By Amy Harder
WASHINGTON -- Following a polite, sometimes even humorous confirmation hearing Thursday, former Texas Gov. Rick Perry is likely to receive enough congressional support to be confirmed to lead the Energy Department, despite once calling for its elimination.
Mr. Perry, who faced scrutiny on issues from budget cuts to nuclear waste to climate change before the Senate Energy and Natural Resources Committee, said he regrets his call several years ago to eliminate the Energy Department. He also cracked a joke about forgetting the agency's name entirely during a 2011 debate.
Mr. Perry faced ridicule in 2011 after forgetting, during a presidential GOP primary debate, that the Energy Department was one of three federal agencies he had promised to eliminate were he elected president. Mr. Perry listed the Education and Commerce departments, before drawing a blank on Energy and saying, "Oops."
A few minutes later Mr. Perry belatedly added, "By the way, that was the Department of Energy I was reaching for a while ago," but the moment effectively ended his campaign.
On Thursday, Mr. Perry said he now appreciates the department and what it does.
"My past statements made over five years ago about abolishing the Department of Energy do not reflect my current thinking," Mr. Perry said. "In fact, after being briefed on so many of the vital functions of the Department of Energy, I regret recommending its elimination."
Sen. Joe Manchin (D., W.Va.), who served as West Virginia governor when Mr. Perry was Texas governor, introduced him, and other Democrats traded polite exchanges Mr. Perry. The atmosphere contrasted starklywith the nearly unified Democratic opposition to Mr. Trump's pick to head the Environmental Protection Agency, Scott Pruitt, who faced nearly seven hours of criticism in his confirmation hearing Wednesday.
Despite that opposition, Mr. Pruitt, along with Mr. Perry and the Interior Department pick, Rep. Ryan Zinke (R., Mont.), are all expected to be confirmed, largely because Republicans hold a 52-48 Senate majority.
In Thursday's hearing, most Democrats expressed more concern over comments Mr. Trump had made, or rumored plans by his transition team, than over Mr. Perry's own record.
Democrats asked about a Thursday article in The Hill newspaper, which reported that the Energy Department was among the federal agencies targeted by the Trump transition team for drastic budget cuts. Offices within the department that oversee electricity, energy efficiency, renewable energy and fossil energy could all be scrapped, according to the article.
"I'm not going to tell you I'm going to be 1000% successful" in defending the department's budget, Mr. Perry said.
More than half of the Energy Department's annual budget of around $30 billion goes to protecting the U.S. nuclear arsenal and cleaning up nuclear waste and contamination sites around the country. Much of the rest goes to research and to funding such offices as those reportedly on the chopping block.
Noting that Mr. Perry had said a few minutes earlier he would support an "all-of-the-above" energy plan as secretary, Democratic Sen. Mazie Hirono of Hawaii said, "Hard to see how we can pursue an all-of-the-above strategy if so much of the department's all-the-above" efforts are cut.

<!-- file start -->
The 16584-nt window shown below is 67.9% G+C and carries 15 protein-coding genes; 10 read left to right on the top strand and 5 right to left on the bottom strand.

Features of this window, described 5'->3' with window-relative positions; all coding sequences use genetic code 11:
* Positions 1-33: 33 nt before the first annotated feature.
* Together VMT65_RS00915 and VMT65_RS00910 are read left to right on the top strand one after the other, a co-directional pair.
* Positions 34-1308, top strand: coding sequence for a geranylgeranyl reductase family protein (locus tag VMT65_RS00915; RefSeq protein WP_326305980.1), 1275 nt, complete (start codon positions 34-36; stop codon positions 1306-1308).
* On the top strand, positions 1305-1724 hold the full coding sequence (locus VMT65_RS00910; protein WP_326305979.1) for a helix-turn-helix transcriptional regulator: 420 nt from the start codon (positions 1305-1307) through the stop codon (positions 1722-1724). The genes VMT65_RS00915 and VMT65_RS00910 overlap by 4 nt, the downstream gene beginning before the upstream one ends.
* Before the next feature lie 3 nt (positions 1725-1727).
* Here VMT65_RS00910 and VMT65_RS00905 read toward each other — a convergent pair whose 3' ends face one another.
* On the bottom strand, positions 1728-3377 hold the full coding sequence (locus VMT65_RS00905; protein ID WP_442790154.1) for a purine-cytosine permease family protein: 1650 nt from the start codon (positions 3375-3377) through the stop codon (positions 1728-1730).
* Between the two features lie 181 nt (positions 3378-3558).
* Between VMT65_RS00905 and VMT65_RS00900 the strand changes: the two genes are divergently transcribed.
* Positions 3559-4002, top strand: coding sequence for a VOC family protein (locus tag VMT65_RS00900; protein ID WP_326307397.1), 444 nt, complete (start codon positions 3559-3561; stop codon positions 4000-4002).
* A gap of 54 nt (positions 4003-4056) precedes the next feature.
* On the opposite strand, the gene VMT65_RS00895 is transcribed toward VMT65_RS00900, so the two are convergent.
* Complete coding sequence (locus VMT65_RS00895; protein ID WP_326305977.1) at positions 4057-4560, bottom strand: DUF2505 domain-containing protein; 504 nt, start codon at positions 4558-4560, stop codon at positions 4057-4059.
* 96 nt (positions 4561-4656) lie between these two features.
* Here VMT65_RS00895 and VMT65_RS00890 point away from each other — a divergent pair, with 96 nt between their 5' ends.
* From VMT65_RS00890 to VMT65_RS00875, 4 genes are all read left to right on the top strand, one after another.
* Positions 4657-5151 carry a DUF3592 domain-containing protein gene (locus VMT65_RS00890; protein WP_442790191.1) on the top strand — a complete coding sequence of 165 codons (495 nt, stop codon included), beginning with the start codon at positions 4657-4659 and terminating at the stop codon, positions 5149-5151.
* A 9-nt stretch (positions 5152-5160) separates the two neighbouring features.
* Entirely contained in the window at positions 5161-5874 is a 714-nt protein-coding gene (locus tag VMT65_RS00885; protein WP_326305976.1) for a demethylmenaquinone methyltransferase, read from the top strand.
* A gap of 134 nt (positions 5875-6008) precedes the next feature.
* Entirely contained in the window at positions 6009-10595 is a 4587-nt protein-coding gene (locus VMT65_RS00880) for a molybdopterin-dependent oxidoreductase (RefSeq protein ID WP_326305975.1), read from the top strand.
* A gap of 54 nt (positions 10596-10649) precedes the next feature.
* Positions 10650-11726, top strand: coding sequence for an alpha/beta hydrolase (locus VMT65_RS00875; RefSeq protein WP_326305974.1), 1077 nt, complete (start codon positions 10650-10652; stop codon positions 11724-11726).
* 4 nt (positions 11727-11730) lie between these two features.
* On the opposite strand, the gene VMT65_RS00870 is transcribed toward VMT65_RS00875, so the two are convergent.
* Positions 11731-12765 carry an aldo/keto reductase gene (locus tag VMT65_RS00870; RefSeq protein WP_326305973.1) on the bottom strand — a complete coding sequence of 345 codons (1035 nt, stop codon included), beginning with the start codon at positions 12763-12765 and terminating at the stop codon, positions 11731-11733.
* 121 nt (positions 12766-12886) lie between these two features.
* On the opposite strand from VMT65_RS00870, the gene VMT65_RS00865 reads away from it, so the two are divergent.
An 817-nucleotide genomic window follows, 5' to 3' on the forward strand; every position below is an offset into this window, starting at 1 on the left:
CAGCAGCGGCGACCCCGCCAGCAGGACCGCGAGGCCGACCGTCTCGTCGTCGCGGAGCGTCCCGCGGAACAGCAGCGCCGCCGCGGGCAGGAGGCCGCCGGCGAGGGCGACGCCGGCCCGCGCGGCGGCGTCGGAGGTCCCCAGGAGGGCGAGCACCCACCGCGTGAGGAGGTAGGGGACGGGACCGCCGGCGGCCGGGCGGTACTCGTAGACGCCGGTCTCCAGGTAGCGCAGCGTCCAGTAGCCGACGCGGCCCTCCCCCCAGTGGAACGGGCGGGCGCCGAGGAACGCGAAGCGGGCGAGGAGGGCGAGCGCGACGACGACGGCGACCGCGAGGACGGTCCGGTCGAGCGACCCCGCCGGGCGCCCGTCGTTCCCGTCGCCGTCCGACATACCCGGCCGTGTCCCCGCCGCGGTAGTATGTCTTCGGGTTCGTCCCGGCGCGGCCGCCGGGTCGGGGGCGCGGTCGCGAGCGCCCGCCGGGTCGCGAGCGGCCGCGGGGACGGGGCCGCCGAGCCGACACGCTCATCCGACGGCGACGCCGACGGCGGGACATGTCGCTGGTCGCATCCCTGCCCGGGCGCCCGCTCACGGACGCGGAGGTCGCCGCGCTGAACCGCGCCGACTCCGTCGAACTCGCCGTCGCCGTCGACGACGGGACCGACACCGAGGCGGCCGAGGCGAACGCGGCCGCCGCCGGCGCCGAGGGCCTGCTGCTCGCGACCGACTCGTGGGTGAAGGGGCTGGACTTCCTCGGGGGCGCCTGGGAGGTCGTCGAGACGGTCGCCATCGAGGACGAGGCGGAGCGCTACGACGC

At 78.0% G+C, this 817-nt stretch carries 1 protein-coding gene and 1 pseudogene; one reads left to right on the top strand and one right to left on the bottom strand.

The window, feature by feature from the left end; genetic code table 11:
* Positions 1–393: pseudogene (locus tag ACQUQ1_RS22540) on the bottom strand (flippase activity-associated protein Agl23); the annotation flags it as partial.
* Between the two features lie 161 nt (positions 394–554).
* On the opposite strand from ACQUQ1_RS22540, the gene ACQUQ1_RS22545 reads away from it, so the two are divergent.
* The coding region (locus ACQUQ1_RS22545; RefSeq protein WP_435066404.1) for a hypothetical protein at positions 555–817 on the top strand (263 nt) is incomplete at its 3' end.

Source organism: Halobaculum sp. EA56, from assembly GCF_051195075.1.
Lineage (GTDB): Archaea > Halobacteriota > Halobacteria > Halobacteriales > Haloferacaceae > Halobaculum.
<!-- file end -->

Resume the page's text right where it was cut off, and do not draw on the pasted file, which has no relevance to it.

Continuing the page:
Ms. Hirono then asked Mr. Perry if he supported the rumored cuts. He responded by joking about his 2011 "oops" gaffe, but didn't directly answer the question.
"Maybe they will have the same experience I had and forget they said that," said Mr. Perry, prompting laughter in the hearing room.
Sen. Bernie Sanders (I., Vt.), pressed Mr. Perry on climate change. While the former governor has made comments in the past saying he doubted the "theory" about climate change, his comments both to Mr. Sanders and in his prepared remarks were closer to the scientific consensus that human activity is a major contributor to climate change.
"I believe the climate is changing. I believe some of it is naturally occurring, but some of it is also caused by man-made activity," Mr. Perry said. "The question is how do we address it in a thoughtful way that doesn't compromise economic growth, the affordability of energy, or American jobs."
In his written testimony, Mr. Perry noted that as Texas governor he advocated for cleaner production of fossil fuels and renewable energy too, especially wind.
In response to a second round of questioning by Sen. Al Franken (D., Minn.), Mr. Perry said he didn't have enough classified information to comment on the Iran nuclear deal, which Mr. Trump has said should be scrapped.
"Nonproliferation is a good thing in a general sense," Mr. Perry said. "I have not had a classified briefing yet."
The Franken-Perry exchange was decidedly more serious than their first round, when Mr. Perry inadvertently made a loaded reference to Mr. Franken.
Referring to an earlier office meeting between the two, Mr. Perry said, "I hope you're as much fun on that dais as you were on your couch." He quickly added, "May I rephrase that?" as Mr. Franken said, "My Lord."
Natalie Andrews contributed to this article.
Write to Amy Harder at firstname.lastname@example.org
(END) Dow Jones Newswires
January 19, 2017 15:53 ET (20:53 GMT)
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